Handicapper’s Blog: Our take on the Bowl and Melling Chase, Liverpool and Aintree Hurdle
Alder Hey Aintree Bowl, Martin Greenwood
Of the five runners, Shishkin had easily the best form on show from this season, but had stamina to prove on his first attempt at around 3m and had to put a disappointing second at Cheltenham behind him. With A Plus Tard again looking a shadow of the horse that exploded up the Cheltenham hill just over a year ago, this left the error-prone, but unexposed Ahoy Senor to put up the stiffest resistance to the favourite. Bowling along and not blemish free as usual, Ahoy Senor had briefly seemed to have burnt Shishkin off by the time they hit the home straight. However the warning signs were out for him by the last as Shishkin’s resilience kicked in, and the favourite collared the brave Ahoy Senor close home.
This is obviously a trappy contest to rate, with Shishkin 173 (based on his Ascot win) and Ahoy Senor 166 going in. An average winner of this race over the recent years is 172, and the best 2nd place effort in that time period was 169. With that in mind, I have Shishkin a shade below his pre-race rating but left on 173, while Ahoy Senor’s new rating is now 169, while acknowledging I have scope to rate the latter a bit higher down the line strictly based on the winner.
William Hill Aintree Hurdle, Andrew Mealor
By his own exalted standards, Constitution Hill’s performance in landing a sixth Grade 1 success in the William Hill Aintree Hurdle was relatively unspectacular. Nicky Henderson’s charge was asked to win the race and no more, with Nico de Boinville content to just nudge the gelding out in a race that developed into a dash from three out after Constitution Hill had dictated a very modest gallop trying the trip for the first time (slow overall time).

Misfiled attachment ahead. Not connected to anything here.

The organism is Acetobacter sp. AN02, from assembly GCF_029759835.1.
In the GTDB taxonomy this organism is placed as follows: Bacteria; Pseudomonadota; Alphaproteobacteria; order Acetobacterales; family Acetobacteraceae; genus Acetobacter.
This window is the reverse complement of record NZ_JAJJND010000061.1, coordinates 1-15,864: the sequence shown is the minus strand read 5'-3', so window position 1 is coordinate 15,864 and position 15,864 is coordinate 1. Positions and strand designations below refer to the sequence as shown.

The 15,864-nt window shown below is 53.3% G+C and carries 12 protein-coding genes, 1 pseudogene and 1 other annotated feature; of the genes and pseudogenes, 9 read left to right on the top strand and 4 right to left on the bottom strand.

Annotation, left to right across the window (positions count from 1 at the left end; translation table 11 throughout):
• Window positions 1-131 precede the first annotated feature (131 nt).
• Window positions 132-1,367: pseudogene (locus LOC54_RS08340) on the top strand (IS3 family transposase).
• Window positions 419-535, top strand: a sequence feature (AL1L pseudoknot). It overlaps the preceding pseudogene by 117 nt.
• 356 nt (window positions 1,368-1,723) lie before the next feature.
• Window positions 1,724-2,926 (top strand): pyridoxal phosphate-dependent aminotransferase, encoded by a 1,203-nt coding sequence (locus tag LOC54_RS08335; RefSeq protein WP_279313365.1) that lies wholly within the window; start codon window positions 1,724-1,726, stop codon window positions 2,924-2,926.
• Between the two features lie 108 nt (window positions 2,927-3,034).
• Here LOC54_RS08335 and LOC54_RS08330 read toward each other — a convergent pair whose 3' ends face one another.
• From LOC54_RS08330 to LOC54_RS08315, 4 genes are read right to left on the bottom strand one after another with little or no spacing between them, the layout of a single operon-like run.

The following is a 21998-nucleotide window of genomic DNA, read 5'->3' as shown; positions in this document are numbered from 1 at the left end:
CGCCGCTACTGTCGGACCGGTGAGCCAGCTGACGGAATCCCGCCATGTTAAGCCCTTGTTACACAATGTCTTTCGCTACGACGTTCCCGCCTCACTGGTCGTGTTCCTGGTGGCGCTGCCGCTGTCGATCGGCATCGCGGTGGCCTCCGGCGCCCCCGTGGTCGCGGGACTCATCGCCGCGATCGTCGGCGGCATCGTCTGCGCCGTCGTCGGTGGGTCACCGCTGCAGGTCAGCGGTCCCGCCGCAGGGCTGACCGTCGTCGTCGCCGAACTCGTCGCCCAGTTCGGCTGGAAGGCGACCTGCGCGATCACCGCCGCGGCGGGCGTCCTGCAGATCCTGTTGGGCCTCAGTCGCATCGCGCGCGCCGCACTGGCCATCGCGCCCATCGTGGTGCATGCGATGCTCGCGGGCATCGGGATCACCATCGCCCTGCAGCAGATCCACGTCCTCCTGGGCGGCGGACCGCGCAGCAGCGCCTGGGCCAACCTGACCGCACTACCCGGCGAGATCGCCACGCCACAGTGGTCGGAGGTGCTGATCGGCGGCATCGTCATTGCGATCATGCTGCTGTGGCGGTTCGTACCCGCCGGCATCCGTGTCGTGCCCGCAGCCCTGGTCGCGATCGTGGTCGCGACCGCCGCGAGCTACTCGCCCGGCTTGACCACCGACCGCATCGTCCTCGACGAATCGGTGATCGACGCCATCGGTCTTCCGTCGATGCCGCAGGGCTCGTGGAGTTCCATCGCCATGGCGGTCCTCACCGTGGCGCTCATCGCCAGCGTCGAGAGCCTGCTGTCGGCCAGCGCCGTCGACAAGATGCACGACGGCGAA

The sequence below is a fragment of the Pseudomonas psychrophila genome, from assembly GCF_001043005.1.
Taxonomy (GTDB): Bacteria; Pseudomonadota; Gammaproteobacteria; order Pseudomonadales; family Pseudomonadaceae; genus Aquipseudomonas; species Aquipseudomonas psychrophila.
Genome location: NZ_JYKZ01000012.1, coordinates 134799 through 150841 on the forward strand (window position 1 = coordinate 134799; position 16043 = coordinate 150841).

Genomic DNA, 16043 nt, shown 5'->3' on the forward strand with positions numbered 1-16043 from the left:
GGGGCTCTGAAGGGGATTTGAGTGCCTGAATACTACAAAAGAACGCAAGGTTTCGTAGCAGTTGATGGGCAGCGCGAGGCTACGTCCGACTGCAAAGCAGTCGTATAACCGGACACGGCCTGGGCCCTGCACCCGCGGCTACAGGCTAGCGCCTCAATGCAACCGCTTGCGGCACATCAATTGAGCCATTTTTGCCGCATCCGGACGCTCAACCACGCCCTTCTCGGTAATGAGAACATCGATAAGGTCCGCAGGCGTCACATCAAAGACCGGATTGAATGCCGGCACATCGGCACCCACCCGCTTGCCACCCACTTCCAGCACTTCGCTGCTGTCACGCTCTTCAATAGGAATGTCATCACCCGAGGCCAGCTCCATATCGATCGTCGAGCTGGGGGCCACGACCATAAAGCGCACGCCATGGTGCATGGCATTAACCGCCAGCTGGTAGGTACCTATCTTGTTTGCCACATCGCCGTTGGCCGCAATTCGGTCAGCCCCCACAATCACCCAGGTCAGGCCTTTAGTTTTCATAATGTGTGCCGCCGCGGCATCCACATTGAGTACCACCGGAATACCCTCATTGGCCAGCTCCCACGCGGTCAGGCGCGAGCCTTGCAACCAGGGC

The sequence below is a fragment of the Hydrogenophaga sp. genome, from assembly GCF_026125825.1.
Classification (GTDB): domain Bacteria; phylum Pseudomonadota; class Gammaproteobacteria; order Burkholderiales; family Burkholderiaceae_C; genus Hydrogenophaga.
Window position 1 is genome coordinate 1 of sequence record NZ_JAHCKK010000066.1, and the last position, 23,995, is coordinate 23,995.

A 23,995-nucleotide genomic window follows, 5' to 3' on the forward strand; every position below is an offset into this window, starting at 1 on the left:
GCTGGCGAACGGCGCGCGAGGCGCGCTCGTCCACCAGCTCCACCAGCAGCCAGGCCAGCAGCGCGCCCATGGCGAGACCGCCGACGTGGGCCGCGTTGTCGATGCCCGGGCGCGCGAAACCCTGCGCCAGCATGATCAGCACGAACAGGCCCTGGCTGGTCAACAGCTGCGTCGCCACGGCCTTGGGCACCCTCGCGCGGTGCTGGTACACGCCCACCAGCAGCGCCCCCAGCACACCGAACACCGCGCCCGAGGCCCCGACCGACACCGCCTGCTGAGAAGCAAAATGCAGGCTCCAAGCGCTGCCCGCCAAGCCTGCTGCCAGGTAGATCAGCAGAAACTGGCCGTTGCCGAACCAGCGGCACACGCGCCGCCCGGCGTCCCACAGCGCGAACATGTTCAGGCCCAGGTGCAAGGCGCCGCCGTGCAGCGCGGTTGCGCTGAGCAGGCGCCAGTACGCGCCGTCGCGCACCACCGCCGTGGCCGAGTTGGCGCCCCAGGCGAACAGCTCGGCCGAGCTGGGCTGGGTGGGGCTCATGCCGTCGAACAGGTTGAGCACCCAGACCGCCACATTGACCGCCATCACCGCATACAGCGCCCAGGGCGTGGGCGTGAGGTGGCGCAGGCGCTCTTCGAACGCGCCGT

A performance figure in the mid-160s – underpinned by the previous form of Sharjah and Zanahiyr and factoring in some extra for ease of victory – betters recent average renewals of the Aintree Hurdle but sits below the 169 figures achieved by Buveur d’Air and Jezki, the two best performances in the race since the turn of the century.
Constitution Hill stays on his pre-race mark of 175, a figure recorded in the Champion Hurdle (when Zanahiyr was beaten thirteen lengths in third), and that race remains the best guide to his outstanding merit.
Marsh Melling Chase, Michael Harris
Pic D’Orhy had bypassed Cheltenham to target Aintree and a sure footed performance saw him collect his first Grade 1 success in the Marsh Melling Chase. Having tracked leader Minella Drama, he was always travelling strongly down the inside and saw his race out well to see off a staying on Fakir D’oudairies, who himself left his below par effort at Ascot behind him in his bid to win this race for the third successive year.
In terms of ratings, pre-race standards suggests a range of 162-165, and whilst it seems likely Pic D’Orhy has run right up to his best of 162 it may be that he has not had to improve much, if at all, to beat his rivals on the day. Minella Drama took the step up in grade in his stride and put in a career best performance, whilst the three horses who went to Cheltenham, most notably Hitman, all struggled to run up to form on the day.
JRL Group Liverpool Hurdle, James Norris
Once again, defying age and expectation, Sire Du Berlais won the Liverpool Hurdle in ultimately convincing style. Flooring Porter set a relentless pace and though at various junctures it looked just the opposite, this suited last month’s Stayers’ Hurdle winner. Having been on and off the bridle, Sire Du Berlais powered past rivals in the straight and the writing was on the wall as he loomed up alongside Marie’s Rock at the last.
A figure of 162 matches the rating he achieved in this race last year and at 11-years-old Sire Du Berlais continues to run right up to his best. Gordon Elliott’s largely unheralded hurdler has quietly compiled an enviable CV and now sits on top of the staying division.